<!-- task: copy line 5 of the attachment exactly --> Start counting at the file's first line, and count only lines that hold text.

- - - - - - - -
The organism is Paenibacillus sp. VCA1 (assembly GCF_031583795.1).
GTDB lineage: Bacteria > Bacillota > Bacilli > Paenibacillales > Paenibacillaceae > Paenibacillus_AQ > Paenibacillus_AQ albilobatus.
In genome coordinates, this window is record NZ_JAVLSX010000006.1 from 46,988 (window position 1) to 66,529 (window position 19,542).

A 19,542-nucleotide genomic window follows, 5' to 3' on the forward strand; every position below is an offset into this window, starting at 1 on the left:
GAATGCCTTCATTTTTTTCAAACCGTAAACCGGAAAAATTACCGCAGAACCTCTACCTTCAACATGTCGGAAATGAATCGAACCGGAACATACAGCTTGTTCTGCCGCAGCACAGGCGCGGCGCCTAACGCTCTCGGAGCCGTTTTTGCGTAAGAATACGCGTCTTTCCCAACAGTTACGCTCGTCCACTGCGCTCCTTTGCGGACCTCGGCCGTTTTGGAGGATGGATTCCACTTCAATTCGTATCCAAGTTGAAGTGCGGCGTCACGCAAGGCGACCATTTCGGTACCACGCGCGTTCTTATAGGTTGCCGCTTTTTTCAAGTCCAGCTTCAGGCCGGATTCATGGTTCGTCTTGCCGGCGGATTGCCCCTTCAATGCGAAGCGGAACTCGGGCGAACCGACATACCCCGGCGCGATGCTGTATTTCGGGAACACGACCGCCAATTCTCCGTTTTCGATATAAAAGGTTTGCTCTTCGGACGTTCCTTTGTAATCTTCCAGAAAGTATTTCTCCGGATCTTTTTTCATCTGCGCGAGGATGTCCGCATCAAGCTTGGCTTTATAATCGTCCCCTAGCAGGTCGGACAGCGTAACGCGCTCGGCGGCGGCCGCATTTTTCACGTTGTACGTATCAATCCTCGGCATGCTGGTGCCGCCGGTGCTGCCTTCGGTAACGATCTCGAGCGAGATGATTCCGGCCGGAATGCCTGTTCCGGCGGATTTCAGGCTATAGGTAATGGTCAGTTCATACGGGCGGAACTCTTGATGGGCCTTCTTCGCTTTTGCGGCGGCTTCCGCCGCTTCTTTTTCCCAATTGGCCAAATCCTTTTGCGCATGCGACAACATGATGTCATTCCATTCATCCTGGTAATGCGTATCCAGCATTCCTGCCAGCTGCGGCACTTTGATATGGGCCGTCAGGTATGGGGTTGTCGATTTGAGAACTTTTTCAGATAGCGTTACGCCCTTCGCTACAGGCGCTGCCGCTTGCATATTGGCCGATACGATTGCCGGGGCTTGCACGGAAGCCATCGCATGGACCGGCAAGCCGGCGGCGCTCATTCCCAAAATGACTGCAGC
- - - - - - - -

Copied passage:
GAATGCCTTCATTTTTTTCAAACCGTAAACCGGAAAAATTACCGCAGAACCTCTACCTTCAACATGTCGGAAATGAATCGAACCGGAACATACAGCTTGTTCTGCCGCAGCACAGGCGCGGCGCCTAACGCTCTCGGAGCCGTTTTTGCGTAAGAATACGCGTCTTTCCCAACAGTTACGCTCGTCCACTGCGCTCCTTTGCGGACCTCGGCCGTTTTGGAGGATGGATTCCACTTCAATTCGTATCCAAGTTGAAGTGCGGCGTCACGCAAGGCGACCATTTCGGTACCACGCGCGTTCTTATAGGTTGCCGCTTTTTTCAAGTCCAGCTTCAGGCCGGATTCATGGTTCGTCTTGCCGGCGGATTGCCCCTTCAATGCGAAGCGGAACTCGGGCGAACCGACATACCCCGGCGCGATGCTGTATTTCGGGAACACGACCGCCAATTCTCCGTTTTCGATATAAAAGGTTTGCTCTTCGGACGTTCCTTTGTAATCTTCCAGAAAGTATTTCTCCGGATCTTTTTTCATCTGCGCGAGGATGTCCGCATCAAGCTTGGCTTTATAATCGTCCCCTAGCAGGTCGGACAGCGTAACGCGCTCGGCGGCGGCCGCATTTTTCACGTTGTACGTATCAATCCTCGGCATGCTGGTGCCGCCGGTGCTGCCTTCGGTAACGATCTCGAGCGAGATGATTCCGGCCGGAATGCCTGTTCCGGCGGATTTCAGGCTATAGGTAATGGTCAGTTCATACGGGCGGAACTCTTGATGGGCCTTCTTCGCTTTTGCGGCGGCTTCCGCCGCTTCTTTTTCCCAATTGGCCAAATCCTTTTGCGCATGCGACAACATGATGTCATTCCATTCATCCTGGTAATGCGTATCCAGCATTCCTGCCAGCTGCGGCACTTTGATATGGGCCGTCAGGTATGGGGTTGTCGATTTGAGAACTTTTTCAGATAGCGTTACGCCCTTCGCTACAGGCGCTGCCGCTTGCATATTGGCCGATACGATTGCCGGGGCTTGCACGGAAGCCATCGCATGGACCGGCAAGCCGGCGGCGCTCATTCCCAAAATGACTGCAGC